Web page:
This makes me flash on a video I saw on Youtube last night. Youtube is my television service, and I catch lectures on various subjects, as well as things like animation film shorts. Lately I've been curious to see if there is any credible information out there on fairies. I do understand, from my reading, that there are such things--but trying to find anything even remotely authoritative on them is a needle-and-haystack proposition. So having viewed several presentations on fairy myth, I tried a lecture by a psychic, thinking that might be better. What I found was that he was asserting things as fact that he had no way to back up (other than his claim to be psychic). I didn't watch very much of it, beyond getting my facts straight that Elves are a category of Fairies, but not all Fairies are Elves.

I am asserting things I've taken eight years to prove, to varying degrees of certainty. This is completely different.

I have to say that organic milk tastes better...

First of all, this is excellent metaphysical poetry. Like metaphysical publishers, metaphysical poetry has gone to seed in the 21st century. But in order to see this, one would have to read it, which is to say, immerse oneself in it; and one would have to have the capacity to appreciate and understand it. A diamond in the hands of a simpleton might as well be a piece of glass.

I don't flatter my readers, and I don't pull any punches as regards the pretenders who make up 95% of my competition. When I touch upon that subject, my stats plummet, probably because someone pulls their link to this website. Recently, I went down from almost 400/day, to more like 300/day--a drop of fully 1/4th. Do you want me to lie to you, to keep my numbers up? Then, if I did, what would distinguish me from all the other liars?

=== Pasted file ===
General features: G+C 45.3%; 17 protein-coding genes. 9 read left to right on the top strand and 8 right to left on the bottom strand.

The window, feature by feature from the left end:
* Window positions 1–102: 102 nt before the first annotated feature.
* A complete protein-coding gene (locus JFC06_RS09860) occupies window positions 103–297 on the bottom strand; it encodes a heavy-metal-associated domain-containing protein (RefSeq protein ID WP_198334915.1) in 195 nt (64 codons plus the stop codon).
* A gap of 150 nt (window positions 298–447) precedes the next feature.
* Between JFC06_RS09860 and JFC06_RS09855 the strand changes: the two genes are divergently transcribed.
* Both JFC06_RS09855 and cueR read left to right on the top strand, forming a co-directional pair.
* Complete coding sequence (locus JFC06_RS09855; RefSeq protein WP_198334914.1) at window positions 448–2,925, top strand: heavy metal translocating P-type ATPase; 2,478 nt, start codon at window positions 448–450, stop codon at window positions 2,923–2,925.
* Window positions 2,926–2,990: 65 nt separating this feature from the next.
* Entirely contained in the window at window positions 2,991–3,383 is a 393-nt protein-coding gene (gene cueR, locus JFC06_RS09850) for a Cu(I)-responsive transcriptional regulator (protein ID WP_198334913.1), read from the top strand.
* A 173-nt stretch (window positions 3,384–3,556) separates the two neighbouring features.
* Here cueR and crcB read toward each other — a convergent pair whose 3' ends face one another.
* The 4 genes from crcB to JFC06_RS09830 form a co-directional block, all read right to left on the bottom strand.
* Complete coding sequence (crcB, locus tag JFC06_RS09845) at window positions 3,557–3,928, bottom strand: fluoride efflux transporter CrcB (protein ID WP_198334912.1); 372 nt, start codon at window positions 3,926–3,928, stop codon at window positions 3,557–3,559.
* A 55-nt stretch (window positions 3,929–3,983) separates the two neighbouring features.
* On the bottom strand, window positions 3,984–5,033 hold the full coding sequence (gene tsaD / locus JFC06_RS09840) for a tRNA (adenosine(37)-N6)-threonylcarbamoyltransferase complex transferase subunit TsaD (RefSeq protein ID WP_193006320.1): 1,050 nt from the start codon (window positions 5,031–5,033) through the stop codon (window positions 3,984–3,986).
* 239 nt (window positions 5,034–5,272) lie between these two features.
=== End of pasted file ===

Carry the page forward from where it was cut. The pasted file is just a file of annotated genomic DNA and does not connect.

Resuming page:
Secondly, these two people who wrote this poetry--Mathew Franklin Whittier, and his first wife, Abby Poyen--come with very good credentials. Mathew was the younger brother of poet John Greenleaf Whittier. He published anonymously, and this is the first time his poetry has ever been identified. Although his style was quite different, I would say that the quality of his work was not inferior to that of his famous brother. Abby Poyen was a child prodigy, whose poetry was plagiarized by Albert Pike when she took his class, at age 14. Pike achieved brief fame for that poetry, putting himself on the literary map thereby. Much of Abby's poetry in this book is from this early period in her life, though there are some later pieces. Even at age 14, she had a deep grasp of the Perennial Philosophy. There is evidence in her writing that she had studied both Eastern and Western sources. Her first cousin, Charles Poyen, was the first to introduce Mesmerism (i.e., hypnosis) to America, via lecture/demonstrations, for which he was ridiculed.

Thirdly, it was Mathew and Abby who co-authored the original manuscript which Charles Dickens hastily re-worked into his most famous book, "A Christmas Carol." Where you see humorous touches in that work, it's Mathew--but where you see the metaphysically accurate soliloquy by Marley's Ghost, including as it does a description of earth-bound spirits and karma, as well as the entreaties of the philanthropists and Scrooge's psychotherapy/life review, that was Abby. Note that Pike admits he was never able to write poetry like that, again; while Dickens (who wouldn't admit it) was never able to write Christmas ghost stories like that, again.*